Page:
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If you managed to unplug from the news for a bit this month, you didn’t miss much—just the world bursting into flames. No, literally, 454 square miles of California have been consumed by fire, temperature records have been broken around the world, and a host of other warming-related blows are being dealt around the world. Never upstaged, President Trump has been making headlines of his own with a series of disastrous policy proposals that will actually make it harder to fight climate change. The press is confirming what we already knew: the climate has already changed.

We’ve pulled together some of the most concerning (and frustrating) climate headlines from the past couple weeks, along with a few steps you can take to fight back.

Want to go behind the headlines? Our staffers Josh Freed and Lindsey Walter will dive deeper into these and other recent climate stories on FaceBook Live. Tune in on Thursday, August 23 at 3 p.m. EST.

Fiery Consequences

California’s wildfires are hardly “natural” — humans made them worse at every step

Umair Irfan, Vox, Updated August 9, 2018

Human activity is exacerbating the frequency, intensity, and damages from wildfires. Population growth in fire-prone regions and inadequate preventive measures are a big part of the problem. But so is our failure to slow climate change. Though it’s not always part of the headlines, we have ample evidence that “unique weather conditions” are creating stronger winds, higher temperatures, and severe drought which has fanned the flames faster and farther.

What to do about it?: A recent analysis by the watchdog group Public Citizen found that less than 13% of articles about the California wildfires mentioned climate change or global warming. We have to redouble our efforts to connect the dots from the wildfires to climate change. Other steps like smart zoning practices in at-risk areas, sustainable reduction of fuel materials from forests, and increasing wildfire mitigation budgets can help. But unless we do something about climate change, the destruction and cost of wildfires will inevitably increase.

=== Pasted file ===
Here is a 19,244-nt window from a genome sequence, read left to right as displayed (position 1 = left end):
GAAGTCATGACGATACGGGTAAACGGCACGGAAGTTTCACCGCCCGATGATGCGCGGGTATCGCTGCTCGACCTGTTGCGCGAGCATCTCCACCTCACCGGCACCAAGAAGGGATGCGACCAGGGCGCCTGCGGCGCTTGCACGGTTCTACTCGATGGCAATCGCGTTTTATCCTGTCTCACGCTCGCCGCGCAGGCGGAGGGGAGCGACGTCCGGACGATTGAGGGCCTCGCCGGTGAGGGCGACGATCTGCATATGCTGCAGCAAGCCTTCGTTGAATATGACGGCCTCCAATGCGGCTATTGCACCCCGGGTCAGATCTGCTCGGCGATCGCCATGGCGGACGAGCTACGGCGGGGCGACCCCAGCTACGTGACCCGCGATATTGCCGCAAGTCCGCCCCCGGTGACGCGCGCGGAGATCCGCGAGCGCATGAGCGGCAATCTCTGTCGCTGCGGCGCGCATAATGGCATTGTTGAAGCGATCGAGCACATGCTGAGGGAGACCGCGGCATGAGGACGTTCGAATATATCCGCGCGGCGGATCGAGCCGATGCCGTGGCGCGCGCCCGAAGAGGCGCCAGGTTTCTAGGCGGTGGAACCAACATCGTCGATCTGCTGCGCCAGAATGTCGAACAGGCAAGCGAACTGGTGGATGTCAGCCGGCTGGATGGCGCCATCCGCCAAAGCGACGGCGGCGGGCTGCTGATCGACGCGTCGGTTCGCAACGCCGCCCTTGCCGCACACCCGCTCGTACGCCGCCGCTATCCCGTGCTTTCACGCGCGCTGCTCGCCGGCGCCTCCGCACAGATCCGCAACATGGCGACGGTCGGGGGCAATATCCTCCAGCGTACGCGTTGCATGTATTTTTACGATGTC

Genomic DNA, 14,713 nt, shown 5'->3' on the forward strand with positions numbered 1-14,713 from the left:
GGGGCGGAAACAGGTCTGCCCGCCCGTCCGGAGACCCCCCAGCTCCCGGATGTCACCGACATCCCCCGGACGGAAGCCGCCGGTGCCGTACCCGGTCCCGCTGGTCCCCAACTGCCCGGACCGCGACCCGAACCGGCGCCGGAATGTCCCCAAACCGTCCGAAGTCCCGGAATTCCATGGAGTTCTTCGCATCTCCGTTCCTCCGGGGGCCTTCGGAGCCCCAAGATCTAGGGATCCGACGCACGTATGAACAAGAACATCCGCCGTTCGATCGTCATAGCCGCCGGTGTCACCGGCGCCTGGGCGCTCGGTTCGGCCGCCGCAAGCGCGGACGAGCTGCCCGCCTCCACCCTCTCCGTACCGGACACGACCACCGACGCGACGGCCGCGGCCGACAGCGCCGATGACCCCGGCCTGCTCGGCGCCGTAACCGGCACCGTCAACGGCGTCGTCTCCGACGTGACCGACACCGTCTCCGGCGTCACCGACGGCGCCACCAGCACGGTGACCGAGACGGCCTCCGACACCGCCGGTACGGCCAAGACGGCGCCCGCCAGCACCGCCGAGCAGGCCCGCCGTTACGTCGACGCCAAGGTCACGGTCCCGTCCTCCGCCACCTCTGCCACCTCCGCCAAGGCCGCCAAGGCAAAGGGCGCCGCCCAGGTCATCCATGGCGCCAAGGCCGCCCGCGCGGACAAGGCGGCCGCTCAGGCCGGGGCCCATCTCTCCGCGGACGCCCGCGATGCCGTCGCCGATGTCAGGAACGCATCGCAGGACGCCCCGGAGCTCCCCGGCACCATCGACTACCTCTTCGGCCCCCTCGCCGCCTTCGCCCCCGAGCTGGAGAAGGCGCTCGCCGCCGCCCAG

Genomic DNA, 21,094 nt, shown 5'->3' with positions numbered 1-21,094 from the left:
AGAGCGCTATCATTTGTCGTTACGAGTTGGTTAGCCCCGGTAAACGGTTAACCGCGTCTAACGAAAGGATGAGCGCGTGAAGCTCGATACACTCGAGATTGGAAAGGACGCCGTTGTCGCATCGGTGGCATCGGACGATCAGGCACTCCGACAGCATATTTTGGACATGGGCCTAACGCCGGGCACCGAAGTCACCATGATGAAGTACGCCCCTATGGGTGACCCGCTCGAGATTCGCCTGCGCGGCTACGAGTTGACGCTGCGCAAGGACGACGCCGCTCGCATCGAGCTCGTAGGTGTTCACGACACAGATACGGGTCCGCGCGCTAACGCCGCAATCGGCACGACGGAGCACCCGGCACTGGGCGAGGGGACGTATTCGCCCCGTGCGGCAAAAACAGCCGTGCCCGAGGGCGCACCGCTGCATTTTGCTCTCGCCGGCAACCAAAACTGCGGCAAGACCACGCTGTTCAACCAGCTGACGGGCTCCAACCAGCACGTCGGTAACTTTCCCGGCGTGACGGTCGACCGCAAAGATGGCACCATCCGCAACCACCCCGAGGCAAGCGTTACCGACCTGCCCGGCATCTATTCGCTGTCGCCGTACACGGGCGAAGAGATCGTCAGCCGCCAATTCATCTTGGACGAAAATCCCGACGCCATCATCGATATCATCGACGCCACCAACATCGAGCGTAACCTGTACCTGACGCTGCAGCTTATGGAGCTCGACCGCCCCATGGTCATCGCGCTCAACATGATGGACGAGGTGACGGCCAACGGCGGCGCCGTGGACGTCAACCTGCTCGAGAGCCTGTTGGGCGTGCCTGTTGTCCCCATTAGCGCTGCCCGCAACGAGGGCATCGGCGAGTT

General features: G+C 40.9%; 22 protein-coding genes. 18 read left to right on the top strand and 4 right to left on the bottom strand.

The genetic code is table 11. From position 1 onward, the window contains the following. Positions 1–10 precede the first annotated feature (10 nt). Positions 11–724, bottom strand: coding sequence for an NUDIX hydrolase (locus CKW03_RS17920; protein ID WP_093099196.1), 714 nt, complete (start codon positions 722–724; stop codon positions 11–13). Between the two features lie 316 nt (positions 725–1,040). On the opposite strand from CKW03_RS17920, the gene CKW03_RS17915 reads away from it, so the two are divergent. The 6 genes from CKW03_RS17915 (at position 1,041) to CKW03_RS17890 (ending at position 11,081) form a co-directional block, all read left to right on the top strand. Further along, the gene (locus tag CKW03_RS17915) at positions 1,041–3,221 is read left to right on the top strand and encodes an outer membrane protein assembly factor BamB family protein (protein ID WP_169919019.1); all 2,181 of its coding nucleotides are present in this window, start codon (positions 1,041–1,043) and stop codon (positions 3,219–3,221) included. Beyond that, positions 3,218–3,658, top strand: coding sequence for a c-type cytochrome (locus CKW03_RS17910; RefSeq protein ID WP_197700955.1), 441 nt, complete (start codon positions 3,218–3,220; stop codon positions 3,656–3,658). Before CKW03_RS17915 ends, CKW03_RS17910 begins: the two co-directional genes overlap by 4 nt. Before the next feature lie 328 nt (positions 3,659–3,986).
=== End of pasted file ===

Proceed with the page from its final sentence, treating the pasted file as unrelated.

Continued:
A Time to Act

Terrified by ‘hothouse Earth’? Don’t despair — do something

Eric Holthaus, Grist, August 7, 2018

There was a lot of buzz about a new study showing that Earth’s climate could fall into a dangerous downward spiral, creating a planet that is literally uninhabitable. We’re normally pretty anxious about the changing climate anyway, but this one threw us for a loop. That said, this new doomsday scenario isn’t inevitable and should not be a reason to give up. While it wasn’t mentioned in most of the press coverage, this same study acknowledges that there are steps we can still take to avoid this disaster—but the longer we wait, the harder it will be.

What to do about it?: Fighting climate change is going to require a massive and rapid build-out of innovative clean energy technologies. One way to encourage faster deployment of these low-carbon options is to make them eligible for master limited partnerships, a unique tax treatment that has already spurred tens of billions of dollars worth of private sector investment into oil, gas, and coal projects.